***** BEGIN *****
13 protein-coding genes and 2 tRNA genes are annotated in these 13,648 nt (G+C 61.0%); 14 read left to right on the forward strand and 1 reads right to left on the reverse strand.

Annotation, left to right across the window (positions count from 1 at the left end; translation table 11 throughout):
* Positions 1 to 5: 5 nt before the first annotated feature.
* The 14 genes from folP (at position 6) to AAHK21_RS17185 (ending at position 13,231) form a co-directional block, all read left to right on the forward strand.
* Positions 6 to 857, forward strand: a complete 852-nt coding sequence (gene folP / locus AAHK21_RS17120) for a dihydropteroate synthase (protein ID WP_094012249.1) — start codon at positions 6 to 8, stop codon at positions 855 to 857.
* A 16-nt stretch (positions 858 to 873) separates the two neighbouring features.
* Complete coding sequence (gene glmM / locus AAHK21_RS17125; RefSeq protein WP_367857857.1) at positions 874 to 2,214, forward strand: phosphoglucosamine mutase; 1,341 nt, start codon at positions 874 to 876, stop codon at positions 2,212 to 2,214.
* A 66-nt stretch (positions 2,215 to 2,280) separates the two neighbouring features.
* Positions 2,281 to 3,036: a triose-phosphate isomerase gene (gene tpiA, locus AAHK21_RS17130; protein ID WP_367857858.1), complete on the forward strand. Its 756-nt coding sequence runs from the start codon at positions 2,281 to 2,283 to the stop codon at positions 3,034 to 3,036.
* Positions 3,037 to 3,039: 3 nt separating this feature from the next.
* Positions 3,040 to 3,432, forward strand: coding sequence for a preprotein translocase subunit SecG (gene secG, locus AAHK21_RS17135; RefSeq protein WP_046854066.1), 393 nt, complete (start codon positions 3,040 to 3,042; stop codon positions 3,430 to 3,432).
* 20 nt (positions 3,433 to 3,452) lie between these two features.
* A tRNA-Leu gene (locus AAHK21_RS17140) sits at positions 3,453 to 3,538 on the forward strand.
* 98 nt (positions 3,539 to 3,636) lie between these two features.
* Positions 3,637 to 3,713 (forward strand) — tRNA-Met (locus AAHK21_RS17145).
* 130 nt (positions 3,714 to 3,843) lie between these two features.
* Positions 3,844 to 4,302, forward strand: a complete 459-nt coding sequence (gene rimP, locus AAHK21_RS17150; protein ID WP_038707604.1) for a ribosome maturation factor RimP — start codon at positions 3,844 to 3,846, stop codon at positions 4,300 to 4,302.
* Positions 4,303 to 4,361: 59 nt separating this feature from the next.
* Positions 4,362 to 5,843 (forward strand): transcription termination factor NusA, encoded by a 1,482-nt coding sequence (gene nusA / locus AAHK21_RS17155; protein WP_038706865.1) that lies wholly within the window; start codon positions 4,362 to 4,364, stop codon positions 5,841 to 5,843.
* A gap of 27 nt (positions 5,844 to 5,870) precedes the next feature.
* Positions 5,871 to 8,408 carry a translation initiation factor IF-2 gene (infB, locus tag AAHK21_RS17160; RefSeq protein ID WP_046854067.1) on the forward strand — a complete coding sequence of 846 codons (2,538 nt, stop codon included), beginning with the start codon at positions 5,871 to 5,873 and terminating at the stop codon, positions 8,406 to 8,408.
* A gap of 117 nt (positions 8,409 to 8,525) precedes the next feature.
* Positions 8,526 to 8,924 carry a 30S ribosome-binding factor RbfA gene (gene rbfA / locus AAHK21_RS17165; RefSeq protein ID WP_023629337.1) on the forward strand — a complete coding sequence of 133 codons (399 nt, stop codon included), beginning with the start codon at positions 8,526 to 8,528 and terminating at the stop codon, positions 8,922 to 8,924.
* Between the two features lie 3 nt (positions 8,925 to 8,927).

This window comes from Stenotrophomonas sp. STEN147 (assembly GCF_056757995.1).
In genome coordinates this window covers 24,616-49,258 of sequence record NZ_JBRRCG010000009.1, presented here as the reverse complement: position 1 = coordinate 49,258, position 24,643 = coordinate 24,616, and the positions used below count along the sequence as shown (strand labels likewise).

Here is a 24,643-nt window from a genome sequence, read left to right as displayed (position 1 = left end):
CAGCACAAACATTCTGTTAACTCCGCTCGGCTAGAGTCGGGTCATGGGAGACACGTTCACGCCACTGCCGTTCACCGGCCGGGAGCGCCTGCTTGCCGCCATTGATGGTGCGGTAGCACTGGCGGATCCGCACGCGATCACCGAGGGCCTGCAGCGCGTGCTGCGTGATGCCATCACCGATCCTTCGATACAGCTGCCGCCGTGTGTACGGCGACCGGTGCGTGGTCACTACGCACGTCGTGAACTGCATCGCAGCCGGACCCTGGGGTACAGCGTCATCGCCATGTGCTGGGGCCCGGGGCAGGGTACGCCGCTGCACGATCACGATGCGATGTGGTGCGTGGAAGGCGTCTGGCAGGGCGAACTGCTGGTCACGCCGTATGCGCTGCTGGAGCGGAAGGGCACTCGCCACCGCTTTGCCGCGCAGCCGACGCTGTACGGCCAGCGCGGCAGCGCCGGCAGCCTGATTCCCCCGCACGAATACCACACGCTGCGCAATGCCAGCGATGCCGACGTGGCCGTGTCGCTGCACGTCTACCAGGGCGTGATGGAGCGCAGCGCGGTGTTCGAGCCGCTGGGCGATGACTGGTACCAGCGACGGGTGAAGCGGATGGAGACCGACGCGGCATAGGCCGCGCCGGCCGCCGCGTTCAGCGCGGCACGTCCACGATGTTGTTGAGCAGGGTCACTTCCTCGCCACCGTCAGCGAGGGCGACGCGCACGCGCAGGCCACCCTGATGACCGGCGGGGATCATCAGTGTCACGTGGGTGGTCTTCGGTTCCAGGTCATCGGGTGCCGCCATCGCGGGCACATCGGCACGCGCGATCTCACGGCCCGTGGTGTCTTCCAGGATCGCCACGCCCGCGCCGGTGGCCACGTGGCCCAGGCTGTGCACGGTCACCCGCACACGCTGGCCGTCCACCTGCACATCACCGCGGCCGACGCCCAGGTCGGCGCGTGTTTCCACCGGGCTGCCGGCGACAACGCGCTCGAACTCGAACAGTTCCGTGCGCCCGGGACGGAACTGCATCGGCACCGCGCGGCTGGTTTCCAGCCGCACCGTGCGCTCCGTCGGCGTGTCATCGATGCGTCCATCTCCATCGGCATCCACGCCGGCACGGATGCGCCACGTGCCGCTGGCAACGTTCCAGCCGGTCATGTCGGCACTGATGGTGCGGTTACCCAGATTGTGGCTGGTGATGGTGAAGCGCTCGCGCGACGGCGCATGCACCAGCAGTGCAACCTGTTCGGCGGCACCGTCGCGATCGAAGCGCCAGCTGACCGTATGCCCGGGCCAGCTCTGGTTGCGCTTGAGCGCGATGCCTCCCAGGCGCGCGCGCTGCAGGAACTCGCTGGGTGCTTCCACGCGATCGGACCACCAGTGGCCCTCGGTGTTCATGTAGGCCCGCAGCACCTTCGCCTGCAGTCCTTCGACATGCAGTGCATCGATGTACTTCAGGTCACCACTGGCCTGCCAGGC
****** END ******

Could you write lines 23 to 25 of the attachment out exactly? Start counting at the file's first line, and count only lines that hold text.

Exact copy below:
* Positions 8,526 to 8,924 carry a 30S ribosome-binding factor RbfA gene (gene rbfA / locus AAHK21_RS17165; RefSeq protein ID WP_023629337.1) on the forward strand — a complete coding sequence of 133 codons (399 nt, stop codon included), beginning with the start codon at positions 8,526 to 8,528 and terminating at the stop codon, positions 8,922 to 8,924.
* Between the two features lie 3 nt (positions 8,925 to 8,927).

This window comes from Stenotrophomonas sp. STEN147 (assembly GCF_056757995.1).